Southern Women {well said}

August 16, 2011

I just read an article that echos the sentiment of what I have witnessed throughout my life: 

Southern Women:  A Generation of Women Who Are Redefining the Southern Belle by Allison Glock

This article does a fantastic job at defining what a Southern Woman truly is and why we are the way we are.  Allison so gracefully articulates that “To be born a Southern woman is to be made aware of your distinctiveness.  And with it, the rules.  The expectations.”

I love how she speaks about a Sothern Woman’s heart:  “Southern women are willing to give, be it time, hugs or advice abot the layabout down the road.  Southern women listen and we talk and we laugh without apology.  We are seldom shocked… Of course we bond and adore each other, and talk about all topics savory and otherwise.”  Sound like someone you know?  I do.  I would say just about every girlfriend I have lives her life fully enveloped in this live large ~ love large mantra.

Allison goes on to describe other defining attributes that separate Southern Women from all the rest:  ” Southern women know how to bake a funeral casserole and why you should.  [Check:  I have baked and received more than I can count.]  Southern women know how to make other women feel pretty.  [How many times have you been asked where you bought that great outfit or where you get your hair cut?]  Southern women like men and allow them to stay men.  [Amen:  so says my hubby.  What’s that Brad Paisley song..?]  Southern women are not afraid to dance.  [Me?  Not so much.]  Southern women know you can’t outrun your past, that manners count and that your mother deserves a phone call every Sunday.  [Check, check and check.]   Southern women can say more with a cut of their eyes than a whole debate club’s worth of speeches.  [Ever seen a ticked off Mama at the grocery store?]  Southern women know the value of a stiff drink among other things.  [Pass the Woodford please.]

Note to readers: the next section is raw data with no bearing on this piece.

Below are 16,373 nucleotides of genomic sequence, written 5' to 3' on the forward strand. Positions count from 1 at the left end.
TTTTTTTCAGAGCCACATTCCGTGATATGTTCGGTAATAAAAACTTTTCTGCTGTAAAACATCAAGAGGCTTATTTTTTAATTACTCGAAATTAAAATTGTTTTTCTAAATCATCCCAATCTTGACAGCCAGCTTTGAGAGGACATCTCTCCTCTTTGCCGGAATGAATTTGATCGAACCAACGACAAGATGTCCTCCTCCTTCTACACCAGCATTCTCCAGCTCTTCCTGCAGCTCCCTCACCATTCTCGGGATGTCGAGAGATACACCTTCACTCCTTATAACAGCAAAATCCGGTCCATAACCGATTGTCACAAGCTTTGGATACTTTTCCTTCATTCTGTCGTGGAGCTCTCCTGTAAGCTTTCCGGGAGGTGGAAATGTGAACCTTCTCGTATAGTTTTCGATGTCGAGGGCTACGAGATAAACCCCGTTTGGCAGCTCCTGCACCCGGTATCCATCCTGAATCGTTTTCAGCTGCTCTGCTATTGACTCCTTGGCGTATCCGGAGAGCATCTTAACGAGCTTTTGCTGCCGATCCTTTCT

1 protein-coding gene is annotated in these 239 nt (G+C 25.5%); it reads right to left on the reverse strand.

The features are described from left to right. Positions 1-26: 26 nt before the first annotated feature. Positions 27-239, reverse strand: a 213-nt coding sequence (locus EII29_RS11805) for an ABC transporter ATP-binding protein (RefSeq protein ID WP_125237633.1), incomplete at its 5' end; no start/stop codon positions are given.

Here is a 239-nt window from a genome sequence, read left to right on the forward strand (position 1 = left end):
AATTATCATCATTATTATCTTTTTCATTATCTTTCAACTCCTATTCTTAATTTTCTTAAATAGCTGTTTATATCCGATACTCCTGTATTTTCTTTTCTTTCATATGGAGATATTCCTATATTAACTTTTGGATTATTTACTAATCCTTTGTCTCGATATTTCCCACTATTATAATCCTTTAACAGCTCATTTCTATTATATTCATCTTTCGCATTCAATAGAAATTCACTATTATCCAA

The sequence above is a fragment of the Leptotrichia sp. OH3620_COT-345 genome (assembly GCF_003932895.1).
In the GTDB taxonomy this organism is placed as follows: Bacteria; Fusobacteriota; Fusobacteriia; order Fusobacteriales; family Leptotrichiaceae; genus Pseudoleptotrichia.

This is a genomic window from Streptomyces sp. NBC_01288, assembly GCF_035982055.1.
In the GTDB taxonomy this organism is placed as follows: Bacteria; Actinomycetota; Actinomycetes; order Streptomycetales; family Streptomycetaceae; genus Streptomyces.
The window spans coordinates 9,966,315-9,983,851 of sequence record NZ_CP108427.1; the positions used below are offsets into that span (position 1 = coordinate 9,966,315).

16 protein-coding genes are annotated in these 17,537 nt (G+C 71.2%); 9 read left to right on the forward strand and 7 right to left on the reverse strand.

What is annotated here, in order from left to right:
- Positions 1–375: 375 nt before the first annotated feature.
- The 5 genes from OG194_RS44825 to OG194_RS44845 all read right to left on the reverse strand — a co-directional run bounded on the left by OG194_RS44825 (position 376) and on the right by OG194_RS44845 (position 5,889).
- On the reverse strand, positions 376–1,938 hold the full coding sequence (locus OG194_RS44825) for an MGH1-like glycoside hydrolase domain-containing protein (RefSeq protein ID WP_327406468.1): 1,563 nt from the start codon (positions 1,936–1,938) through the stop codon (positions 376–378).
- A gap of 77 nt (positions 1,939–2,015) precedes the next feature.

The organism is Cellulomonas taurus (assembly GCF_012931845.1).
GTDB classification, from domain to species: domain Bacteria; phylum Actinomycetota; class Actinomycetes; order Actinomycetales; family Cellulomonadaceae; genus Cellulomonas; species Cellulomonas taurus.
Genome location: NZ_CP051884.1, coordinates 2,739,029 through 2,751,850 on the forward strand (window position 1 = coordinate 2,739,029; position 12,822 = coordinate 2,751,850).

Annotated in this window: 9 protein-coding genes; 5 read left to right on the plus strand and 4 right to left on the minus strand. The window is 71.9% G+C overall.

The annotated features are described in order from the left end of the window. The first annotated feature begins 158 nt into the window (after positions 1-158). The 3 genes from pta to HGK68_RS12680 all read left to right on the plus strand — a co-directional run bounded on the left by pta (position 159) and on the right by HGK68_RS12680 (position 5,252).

Well said Allison Glock, well said.

To read the entire article click HERE.  Or better yet, get your own copy of the magazine on newsstands now.  (We really have to do what we can to keep magazines and books in print!  What would we do without our local news stand or book store??)

Who is your favorite Southern Woman?  We would love to hear about her so feel free to leave us a comment!

xo Christi

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